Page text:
Small game hunting

Small game hunting licence

The small game species that can be hunted are the following birds and mammals:

  • American crow
  • Arctic hare
  • Brown-headed cowbird
  • Chukar*
  • Common grackle
  • Coyote
  • Crossed fox
  • Eastern cottontail
  • European starling
  • Francolin*
  • Grey partridge
  • Guinea fowl*
  • House sparrow
  • Northern bobwhite*
  • Pheasant*
  • Quail*
  • Raccoon
  • Red fox
  • Red partridge*
  • Red-winged blackbird
  • Rock dove*
  • Rock ptarmigan*
  • Ruffed grouse
  • Sharp-tailed grouse
  • Silver fox
  • Snowshoe hare
  • Spruce grouse
  • Willow ptarmigan
  • Wolf
  • Woodchuck

* These species may be kept in captivity without a licence, and released into nature for hunting purposes.

Migratory birds

Some migratory birds are considered small game under the Migratory Birds Convention Act, 1994.


Amphibians are not considered to be small game. You must obtain a frog hunting licence to hunt all these species. Only leopard frogs, green frogs and American bullfrogs may be hunted.

What to do before, during and after small game hunting

Before hunting

  • Choose the site at which you wish to hunt and obtain the necessary permission if you will be hunting on private land that does not belong to you.
  • Identify the hunting zone in which your site is located, and the applicable hunting dates.
  • Purchase the small game hunting licence required for the type of hunting you wish to do (hunting, snaring only, or hunting with a bird of prey.
  • If you will be hunting migratory birds, you must obtain the federal migratory bird hunting licence and the provincial small game hunting licence, and you must carry both of them with you.
  • Review the rules applicable to the handling, use and transportation of your weapon.
  • Read and make sure you understand the general rules and specific rules.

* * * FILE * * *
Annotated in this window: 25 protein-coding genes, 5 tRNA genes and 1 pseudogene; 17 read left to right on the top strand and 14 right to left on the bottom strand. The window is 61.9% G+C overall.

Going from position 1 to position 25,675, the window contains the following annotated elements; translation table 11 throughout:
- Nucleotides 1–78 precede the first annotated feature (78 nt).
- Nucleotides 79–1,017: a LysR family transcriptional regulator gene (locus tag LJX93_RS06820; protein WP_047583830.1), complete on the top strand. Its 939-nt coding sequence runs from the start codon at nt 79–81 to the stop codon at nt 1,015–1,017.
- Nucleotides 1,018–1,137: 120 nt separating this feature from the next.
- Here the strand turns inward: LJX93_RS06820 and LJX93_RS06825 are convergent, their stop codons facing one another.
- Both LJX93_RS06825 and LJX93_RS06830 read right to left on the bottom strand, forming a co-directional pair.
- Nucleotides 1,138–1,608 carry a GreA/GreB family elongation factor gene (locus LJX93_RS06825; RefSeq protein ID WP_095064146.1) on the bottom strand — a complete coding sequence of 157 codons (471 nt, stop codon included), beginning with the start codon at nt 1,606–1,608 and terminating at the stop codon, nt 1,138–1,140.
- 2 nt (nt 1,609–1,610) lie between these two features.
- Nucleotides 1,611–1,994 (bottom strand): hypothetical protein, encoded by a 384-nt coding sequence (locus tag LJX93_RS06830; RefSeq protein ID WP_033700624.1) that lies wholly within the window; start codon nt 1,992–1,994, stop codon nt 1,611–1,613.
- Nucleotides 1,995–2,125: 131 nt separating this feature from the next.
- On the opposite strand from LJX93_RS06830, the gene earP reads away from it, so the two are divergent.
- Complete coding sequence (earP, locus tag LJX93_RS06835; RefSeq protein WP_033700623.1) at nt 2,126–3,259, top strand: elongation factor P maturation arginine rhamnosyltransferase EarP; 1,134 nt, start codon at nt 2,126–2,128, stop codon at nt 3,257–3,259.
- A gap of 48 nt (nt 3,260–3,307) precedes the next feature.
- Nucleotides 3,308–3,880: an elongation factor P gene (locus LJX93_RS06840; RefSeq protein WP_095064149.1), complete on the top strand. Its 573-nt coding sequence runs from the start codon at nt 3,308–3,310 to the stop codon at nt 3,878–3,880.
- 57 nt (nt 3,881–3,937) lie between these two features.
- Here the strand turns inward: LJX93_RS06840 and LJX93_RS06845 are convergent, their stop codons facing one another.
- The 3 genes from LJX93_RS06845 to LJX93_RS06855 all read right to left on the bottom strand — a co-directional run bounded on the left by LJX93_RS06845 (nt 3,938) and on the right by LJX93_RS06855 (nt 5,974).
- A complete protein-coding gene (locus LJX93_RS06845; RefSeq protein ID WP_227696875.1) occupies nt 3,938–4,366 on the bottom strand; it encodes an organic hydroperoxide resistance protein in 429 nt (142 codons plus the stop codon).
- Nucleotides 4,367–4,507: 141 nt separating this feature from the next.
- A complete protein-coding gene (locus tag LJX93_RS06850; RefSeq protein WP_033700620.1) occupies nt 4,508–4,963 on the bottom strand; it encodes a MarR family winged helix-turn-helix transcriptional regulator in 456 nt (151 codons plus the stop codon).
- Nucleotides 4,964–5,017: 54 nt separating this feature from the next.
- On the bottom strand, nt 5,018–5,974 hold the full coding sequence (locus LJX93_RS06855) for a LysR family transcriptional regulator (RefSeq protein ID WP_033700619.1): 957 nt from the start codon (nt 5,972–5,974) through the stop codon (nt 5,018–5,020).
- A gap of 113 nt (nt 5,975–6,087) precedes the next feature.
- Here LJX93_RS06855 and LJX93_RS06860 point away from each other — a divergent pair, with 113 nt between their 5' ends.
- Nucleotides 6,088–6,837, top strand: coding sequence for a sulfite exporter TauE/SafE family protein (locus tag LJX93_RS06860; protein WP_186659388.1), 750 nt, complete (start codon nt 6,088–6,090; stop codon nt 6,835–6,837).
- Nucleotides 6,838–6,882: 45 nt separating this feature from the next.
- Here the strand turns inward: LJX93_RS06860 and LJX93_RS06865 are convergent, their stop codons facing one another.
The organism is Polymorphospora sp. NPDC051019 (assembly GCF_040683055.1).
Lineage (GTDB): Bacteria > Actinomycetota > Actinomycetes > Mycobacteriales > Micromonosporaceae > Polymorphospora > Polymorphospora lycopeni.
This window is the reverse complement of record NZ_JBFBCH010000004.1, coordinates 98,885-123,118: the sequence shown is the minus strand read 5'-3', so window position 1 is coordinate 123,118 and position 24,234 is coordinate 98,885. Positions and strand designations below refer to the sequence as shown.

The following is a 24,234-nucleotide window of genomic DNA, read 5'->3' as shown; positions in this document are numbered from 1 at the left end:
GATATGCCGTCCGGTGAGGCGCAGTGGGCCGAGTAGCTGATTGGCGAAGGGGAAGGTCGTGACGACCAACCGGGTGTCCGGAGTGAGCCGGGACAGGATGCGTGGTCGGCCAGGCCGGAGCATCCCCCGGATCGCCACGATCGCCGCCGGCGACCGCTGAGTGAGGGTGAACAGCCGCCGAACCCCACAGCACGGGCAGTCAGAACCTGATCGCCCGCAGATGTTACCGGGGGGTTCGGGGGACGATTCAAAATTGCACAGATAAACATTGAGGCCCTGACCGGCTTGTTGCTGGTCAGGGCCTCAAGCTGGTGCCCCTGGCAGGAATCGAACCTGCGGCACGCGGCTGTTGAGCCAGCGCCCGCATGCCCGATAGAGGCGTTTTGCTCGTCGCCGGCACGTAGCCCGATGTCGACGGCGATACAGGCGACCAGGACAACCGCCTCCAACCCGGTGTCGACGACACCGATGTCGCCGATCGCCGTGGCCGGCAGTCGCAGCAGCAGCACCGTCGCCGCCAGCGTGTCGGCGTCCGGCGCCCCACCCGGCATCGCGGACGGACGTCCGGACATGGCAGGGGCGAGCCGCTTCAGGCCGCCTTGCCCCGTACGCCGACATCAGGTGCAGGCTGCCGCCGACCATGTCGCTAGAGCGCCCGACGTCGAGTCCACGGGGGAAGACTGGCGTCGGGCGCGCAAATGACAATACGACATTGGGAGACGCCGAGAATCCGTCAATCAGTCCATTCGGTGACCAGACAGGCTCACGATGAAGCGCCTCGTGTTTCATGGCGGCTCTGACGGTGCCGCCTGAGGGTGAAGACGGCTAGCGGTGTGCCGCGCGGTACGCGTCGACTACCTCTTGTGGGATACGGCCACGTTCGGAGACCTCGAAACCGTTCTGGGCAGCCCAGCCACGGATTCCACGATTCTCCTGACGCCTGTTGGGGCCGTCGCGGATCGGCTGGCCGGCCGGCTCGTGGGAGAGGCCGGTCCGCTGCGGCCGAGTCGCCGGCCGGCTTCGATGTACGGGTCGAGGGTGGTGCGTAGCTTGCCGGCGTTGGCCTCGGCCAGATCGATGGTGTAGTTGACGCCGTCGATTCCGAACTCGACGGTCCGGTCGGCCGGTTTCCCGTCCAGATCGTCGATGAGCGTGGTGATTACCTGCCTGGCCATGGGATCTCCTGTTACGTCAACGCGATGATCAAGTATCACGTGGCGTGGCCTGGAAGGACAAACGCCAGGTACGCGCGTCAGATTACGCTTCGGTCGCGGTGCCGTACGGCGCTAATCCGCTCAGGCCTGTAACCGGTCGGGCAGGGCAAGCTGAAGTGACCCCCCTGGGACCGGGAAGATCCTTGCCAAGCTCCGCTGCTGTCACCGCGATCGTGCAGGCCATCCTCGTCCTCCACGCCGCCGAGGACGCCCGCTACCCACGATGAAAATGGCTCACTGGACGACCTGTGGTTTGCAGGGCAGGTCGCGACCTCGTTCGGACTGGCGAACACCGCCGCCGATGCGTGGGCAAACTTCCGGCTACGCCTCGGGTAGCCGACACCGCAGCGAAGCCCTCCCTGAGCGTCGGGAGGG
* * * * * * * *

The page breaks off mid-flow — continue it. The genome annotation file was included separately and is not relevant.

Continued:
During hunting

Comply with the rules respecting:

After the kill

  • Transport your weapon in accordance with the rules (empty, in a closed case, etc.).
  • Take the necessary steps (evisceration, storage and transportation) to ensure that the animal’s flesh is not abandoned or wasted. Follow the recommendations for handling wild game meat This hyperlink will open in a new window. (in French only).
  • For migratory birds, you must transport the game with the head or fully feathered wings (attached to the bird) to make the identification easier.
  • Collect and eliminate waste properly (empty cartridges, waste from meals, etc.).
  • If you have to declare your catches in a ZEC or wildlife reserve, make sure to identify your small game, especially the ruffed grouse and spruce grouse (PDF 773 Kb) (in French only).
  • Hunters are encouraged to follow recommendations to reduce the risk of exposure to avian influenza This hyperlink will open in a new window..

Bag limits for small game

All grouse and grey partridge: bag limit of five per day, and a total possession limit of 15.

Ptarmigan: bag limit of 10 per day, and a total possession limit of 30.

Cottontail rabbits and hares: bag limit of five per day in zone 8, and bag limit of 2 hares per day on Île du Havre Aubert (Îles de la Madeleine, zone 21). There is no daily bag limit for these two species in other hunting zones. Snaring of eastern cottontail rabbits and hares is prohibited in zone 8, on Île d'Orléans (zone 27) and in the Îles de la Madeleine (zone 21).

Other species: no bag limit or possession limit.

Migratoriy birds: For information on bag limits and possession limits, and on all rules governing migratory birds, please see the Canadian Government’s Migratory Birds Hunting Regulations This hyperlink will open in a new window. or call 1 800 668-6767.

Regulatory Information

Last update: March 19, 2024


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